Student schedules will look a little different at Perham High School, starting next school year.
Currently, students have five 75-minute classes each day.
Next year, that’ll change to six 60-minute classes.
The Perham-Dent School Board voted to adopt the new class schedule format at a March 19 meeting, after high school Principal Ehren Zimmerman gave a presentation that highlighted a specific benefit for students: variety.
With six classes, or “blocks,” each trimester, a student will be able to take 72 classes over four years, compared to the current 60 possible courses.
When the five-block schedule was implemented, “Things looked a little bit different at Perham High School,” said Zimmerman. “There were a few more students in the building, and at the same time, there was more staff.”
Because teaching staff has been reduced over the years, Zimmerman said class sizes have gone up, which has affected the availability of elective classes.
Under the new schedule, most teachers will teach five classes and keep their preparation time. This will increase the total number of class sections available to 417 – up from the current 332 – without adding extra teaching positions.
Offering more sections within each of the core classes is “going to allow us to bring that class size down,” Zimmerman said, and then other sections can then be spread out. “I feel it works good for us.”
In theory, more sections will make room for elective classes that could not have been offered otherwise. Zimmerman said some electives may become every-other-year offerings to allow for even more options.
In addition, with an “extra” class block in the day, music classes will not be forced to overlap anymore. Choir and band will be offered during separate blocks so that all students may be present each day. Currently, students who are in band and choir must alternate between the two classes every day, which can make practice difficult.
Superintendent Mitch Anderson added that the schedule change will also give teachers a chance for some more variety in their days, allowing them to teach a new class or two.
In connection to the schedule shift, the high school will increase its core requirements for math and science. Beginning next year, students will need to complete four credits of English, social studies, math and science classes in order to graduate.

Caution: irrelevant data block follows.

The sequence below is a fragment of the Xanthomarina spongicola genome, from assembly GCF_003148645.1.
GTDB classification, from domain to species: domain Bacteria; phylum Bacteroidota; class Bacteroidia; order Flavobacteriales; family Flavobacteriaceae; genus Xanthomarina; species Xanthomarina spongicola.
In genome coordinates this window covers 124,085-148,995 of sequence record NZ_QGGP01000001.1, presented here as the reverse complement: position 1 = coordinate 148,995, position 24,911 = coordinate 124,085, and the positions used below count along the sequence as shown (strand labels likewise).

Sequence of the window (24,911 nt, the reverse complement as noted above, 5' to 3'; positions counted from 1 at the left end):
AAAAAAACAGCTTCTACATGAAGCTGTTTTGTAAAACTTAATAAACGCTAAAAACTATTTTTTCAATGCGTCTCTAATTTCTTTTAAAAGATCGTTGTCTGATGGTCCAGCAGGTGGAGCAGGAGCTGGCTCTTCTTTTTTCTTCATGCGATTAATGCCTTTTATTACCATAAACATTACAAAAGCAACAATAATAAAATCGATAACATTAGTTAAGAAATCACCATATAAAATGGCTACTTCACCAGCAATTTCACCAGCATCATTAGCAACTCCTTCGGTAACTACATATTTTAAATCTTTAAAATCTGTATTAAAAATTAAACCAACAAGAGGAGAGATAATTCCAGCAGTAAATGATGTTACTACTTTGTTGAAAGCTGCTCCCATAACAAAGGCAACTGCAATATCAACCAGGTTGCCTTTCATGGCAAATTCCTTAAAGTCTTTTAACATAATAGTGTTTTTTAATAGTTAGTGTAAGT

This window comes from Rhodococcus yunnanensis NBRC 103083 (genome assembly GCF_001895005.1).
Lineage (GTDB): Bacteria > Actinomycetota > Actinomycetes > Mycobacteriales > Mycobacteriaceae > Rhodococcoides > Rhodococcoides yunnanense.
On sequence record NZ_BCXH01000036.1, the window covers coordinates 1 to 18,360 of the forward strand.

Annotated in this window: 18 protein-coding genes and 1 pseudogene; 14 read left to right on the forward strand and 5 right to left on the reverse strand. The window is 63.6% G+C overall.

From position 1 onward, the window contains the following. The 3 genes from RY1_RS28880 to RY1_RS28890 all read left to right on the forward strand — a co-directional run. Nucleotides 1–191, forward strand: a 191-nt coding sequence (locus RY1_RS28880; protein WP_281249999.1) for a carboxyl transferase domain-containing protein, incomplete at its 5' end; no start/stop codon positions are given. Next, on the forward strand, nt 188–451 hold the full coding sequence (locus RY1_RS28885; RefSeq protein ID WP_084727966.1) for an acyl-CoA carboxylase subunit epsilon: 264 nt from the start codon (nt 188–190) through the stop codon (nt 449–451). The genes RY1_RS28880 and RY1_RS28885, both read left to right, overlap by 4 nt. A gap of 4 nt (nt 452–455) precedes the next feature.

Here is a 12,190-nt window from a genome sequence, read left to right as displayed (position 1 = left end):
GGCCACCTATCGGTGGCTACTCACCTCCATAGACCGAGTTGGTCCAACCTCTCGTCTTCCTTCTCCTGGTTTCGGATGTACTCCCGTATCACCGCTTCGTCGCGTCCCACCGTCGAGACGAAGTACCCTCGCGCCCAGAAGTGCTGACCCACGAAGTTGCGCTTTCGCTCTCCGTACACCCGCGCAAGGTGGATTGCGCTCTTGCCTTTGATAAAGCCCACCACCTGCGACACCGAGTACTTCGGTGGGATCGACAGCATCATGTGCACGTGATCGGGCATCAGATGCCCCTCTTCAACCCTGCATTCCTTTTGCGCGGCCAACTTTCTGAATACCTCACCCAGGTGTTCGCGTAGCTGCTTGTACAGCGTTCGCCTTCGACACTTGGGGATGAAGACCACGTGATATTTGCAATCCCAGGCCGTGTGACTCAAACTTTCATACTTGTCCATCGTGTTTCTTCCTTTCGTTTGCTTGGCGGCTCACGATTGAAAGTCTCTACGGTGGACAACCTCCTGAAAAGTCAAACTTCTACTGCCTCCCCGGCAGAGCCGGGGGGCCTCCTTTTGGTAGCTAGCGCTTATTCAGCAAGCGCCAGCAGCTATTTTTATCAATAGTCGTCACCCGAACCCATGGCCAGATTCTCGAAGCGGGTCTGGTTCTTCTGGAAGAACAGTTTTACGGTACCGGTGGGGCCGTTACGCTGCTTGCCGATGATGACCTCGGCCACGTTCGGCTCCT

A “full course load” of credits will still be required to graduate, but the new total will be phased in gradually since upperclassmen will not have had the chance to take the extra classes. Each course will continue to count as half of a credit.
Seniors graduating in May will have at least 28 credits. The graduating class of 2018, current eighth graders, and on will be required to complete 34 credits (68 classes) in order to get a diploma.
In addition to the core changes, two technology classes will also be required for graduation: one class to be taken as a freshman or sophomore, another to be taken as a junior or senior. Students must also take a personal finance class at some point after their freshman year.
“We do give up some direct minutes on this proposal, and that could throw up some red flags… I’m not going to deny that piece,” said Zimmerman.
With the current schedule, students spend 4,500 minutes in each class through the year. Under the new plan, students will have 3,600 minutes in each classroom.
Zimmerman’s report went on to note that these minutes are “gained back” through taking more classes over a total career.
The Minnesota Department of Education regulates how many minutes a student must spend in school during a day and through the course of a year, not in individual classes.
The district’s teacher contract requires at least 300 direct instruction minutes during the day. Because the overall schedule is not being significantly altered, the six-block format will still comply with the contract.
A shift to the high school’s start and end times was proposed in Zimmerman’s report. Classes currently begin at 8:25 a.m. and end at 3:22 p.m. The proposal is to move to an 8:20 a.m. start and 3:15 p.m. dismissal. These times may be changed as needed to fit with the district’s other needs.
Zimmerman said there will be “a considerable” amount of work on the staff side to prepare for the switch: especially for anyone creating a new class or who has to pare down an existing class to make material fit in the shorter time.
In other news:
-The school board voted to forgive the two student make-up days scheduled in June. Unless there is another snow day, students will be done with classes on Friday, May 30. The administration was given permission to decide how to make up those two days for staff.
-The board voted to approve an increase to the substitute teacher daily rate from $89 to $95 per day. According to discussion, substitutes have cited the difference in pay as a factor when deciding to substitute in another district instead of Perham. Perham’s rate will now match the neighboring districts of New York Mills and Frazee.
-Sales at ‘The Buzz’ shop in the student union have doubled compared to last school year’s final numbers, said Food Service Director Ken Davis. He was unsure why the shop’s revenues had increased at this rate.
-Enrollment went up last month, adding 15 students and bringing total enrollment up to 1,321 pupils in the district.